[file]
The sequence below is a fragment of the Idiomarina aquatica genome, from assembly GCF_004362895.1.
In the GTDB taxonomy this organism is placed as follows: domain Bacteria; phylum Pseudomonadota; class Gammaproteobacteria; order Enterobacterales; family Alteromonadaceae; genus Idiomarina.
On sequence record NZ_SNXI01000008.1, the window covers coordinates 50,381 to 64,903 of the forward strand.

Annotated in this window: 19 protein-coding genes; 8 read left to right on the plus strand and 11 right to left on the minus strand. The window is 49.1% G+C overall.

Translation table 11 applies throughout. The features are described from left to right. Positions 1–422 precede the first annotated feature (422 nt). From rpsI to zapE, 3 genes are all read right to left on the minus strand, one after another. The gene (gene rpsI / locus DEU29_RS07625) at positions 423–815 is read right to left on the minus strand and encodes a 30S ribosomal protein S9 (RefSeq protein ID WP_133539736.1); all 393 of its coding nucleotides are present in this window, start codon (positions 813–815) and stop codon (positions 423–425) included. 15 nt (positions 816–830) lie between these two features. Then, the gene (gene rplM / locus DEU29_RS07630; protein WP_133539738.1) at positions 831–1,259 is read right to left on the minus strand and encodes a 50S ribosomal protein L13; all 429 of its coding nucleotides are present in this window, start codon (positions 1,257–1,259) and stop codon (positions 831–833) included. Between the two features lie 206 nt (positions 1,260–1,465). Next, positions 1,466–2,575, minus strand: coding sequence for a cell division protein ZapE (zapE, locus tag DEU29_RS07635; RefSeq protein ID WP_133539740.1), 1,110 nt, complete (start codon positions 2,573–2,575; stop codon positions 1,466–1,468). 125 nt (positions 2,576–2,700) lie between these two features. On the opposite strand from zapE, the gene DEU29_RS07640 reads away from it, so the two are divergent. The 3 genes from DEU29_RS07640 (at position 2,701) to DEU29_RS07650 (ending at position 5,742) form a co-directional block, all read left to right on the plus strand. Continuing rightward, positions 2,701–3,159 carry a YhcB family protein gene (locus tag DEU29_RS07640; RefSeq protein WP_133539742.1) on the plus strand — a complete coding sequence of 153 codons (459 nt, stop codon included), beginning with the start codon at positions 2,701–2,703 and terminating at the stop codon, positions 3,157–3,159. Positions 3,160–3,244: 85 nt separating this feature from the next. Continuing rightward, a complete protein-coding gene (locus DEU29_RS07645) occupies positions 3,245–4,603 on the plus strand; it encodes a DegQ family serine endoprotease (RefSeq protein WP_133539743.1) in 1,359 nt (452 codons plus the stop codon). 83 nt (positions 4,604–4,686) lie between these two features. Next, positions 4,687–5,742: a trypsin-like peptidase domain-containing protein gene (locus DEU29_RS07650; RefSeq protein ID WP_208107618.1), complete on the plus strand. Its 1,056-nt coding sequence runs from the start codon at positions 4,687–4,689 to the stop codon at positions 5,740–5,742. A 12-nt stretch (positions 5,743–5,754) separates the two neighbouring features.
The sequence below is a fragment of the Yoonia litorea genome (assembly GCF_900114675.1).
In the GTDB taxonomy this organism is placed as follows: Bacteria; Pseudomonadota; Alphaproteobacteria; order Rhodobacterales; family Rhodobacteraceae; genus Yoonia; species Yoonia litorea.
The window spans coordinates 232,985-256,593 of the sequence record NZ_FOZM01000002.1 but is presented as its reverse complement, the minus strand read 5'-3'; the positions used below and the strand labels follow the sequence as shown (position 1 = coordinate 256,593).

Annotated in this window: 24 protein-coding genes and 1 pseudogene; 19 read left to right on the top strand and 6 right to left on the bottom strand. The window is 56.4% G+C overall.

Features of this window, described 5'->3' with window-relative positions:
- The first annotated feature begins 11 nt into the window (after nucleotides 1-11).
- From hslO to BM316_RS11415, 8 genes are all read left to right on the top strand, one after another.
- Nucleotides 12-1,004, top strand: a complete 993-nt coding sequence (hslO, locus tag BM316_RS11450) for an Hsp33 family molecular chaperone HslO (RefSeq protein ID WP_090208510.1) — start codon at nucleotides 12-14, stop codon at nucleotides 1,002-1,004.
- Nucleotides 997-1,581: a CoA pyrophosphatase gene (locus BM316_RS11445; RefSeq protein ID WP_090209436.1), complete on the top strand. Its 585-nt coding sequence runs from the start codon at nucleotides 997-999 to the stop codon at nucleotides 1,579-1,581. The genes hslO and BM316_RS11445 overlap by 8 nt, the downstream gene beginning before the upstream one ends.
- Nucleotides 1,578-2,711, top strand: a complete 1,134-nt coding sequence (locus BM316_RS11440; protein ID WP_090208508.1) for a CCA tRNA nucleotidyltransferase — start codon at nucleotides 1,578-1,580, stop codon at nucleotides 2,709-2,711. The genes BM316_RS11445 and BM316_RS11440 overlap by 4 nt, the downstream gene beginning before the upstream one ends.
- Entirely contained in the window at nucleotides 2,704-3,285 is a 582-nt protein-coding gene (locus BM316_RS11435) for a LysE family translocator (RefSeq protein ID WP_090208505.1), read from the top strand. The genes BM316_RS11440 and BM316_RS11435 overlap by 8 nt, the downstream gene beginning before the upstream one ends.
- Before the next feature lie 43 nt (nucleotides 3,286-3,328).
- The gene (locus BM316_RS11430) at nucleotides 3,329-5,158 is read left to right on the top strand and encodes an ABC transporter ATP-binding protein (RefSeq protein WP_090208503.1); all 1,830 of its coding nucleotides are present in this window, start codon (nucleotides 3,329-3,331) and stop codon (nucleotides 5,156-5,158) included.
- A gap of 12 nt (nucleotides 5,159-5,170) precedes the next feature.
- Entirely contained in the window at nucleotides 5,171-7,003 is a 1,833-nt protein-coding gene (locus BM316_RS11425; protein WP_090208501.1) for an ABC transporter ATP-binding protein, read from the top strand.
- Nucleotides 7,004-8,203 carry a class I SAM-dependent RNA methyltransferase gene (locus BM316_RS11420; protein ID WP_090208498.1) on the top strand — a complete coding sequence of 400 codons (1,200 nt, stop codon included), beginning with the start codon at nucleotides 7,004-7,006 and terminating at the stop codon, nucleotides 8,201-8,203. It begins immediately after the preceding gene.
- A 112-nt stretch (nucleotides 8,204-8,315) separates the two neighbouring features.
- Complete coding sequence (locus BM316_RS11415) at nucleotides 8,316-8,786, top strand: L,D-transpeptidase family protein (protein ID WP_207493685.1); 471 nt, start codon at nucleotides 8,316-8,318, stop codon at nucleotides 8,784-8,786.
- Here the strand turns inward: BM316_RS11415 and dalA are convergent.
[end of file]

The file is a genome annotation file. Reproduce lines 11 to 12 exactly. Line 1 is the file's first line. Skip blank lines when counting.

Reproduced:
- The first annotated feature begins 11 nt into the window (after nucleotides 1-11).
- From hslO to BM316_RS11415, 8 genes are all read left to right on the top strand, one after another.